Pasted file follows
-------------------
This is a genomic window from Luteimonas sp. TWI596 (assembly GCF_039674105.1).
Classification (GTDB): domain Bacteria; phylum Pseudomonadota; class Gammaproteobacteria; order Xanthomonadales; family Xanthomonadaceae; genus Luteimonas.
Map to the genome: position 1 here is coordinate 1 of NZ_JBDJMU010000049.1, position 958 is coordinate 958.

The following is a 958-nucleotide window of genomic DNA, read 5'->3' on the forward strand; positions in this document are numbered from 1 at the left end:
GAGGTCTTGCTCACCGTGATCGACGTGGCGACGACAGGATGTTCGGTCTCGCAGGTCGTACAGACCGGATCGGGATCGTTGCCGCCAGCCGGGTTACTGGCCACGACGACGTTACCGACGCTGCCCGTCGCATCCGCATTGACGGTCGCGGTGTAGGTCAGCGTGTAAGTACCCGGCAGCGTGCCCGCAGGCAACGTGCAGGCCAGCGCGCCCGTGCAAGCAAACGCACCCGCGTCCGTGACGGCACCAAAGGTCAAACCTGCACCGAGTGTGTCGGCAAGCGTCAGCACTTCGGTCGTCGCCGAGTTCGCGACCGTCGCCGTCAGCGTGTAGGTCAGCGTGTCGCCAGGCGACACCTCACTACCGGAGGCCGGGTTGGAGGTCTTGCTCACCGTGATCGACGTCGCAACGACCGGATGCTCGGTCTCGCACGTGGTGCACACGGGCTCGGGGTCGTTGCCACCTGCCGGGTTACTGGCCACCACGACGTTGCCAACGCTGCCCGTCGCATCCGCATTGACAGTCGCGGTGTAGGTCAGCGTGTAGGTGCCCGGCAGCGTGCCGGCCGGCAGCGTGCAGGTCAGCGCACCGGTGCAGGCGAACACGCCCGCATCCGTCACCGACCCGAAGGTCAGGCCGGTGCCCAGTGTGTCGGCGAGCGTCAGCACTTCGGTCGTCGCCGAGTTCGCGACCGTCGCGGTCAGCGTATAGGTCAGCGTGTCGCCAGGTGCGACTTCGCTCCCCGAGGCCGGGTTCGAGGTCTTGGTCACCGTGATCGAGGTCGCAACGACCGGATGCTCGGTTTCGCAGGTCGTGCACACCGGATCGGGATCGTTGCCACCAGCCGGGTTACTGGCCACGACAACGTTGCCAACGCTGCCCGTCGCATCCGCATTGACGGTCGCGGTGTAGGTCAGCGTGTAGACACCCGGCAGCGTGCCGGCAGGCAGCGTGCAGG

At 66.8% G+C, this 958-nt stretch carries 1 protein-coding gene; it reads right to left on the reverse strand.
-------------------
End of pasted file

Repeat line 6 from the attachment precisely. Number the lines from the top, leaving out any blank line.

At 66.8% G+C, this 958-nt stretch carries 1 protein-coding gene; it reads right to left on the reverse strand.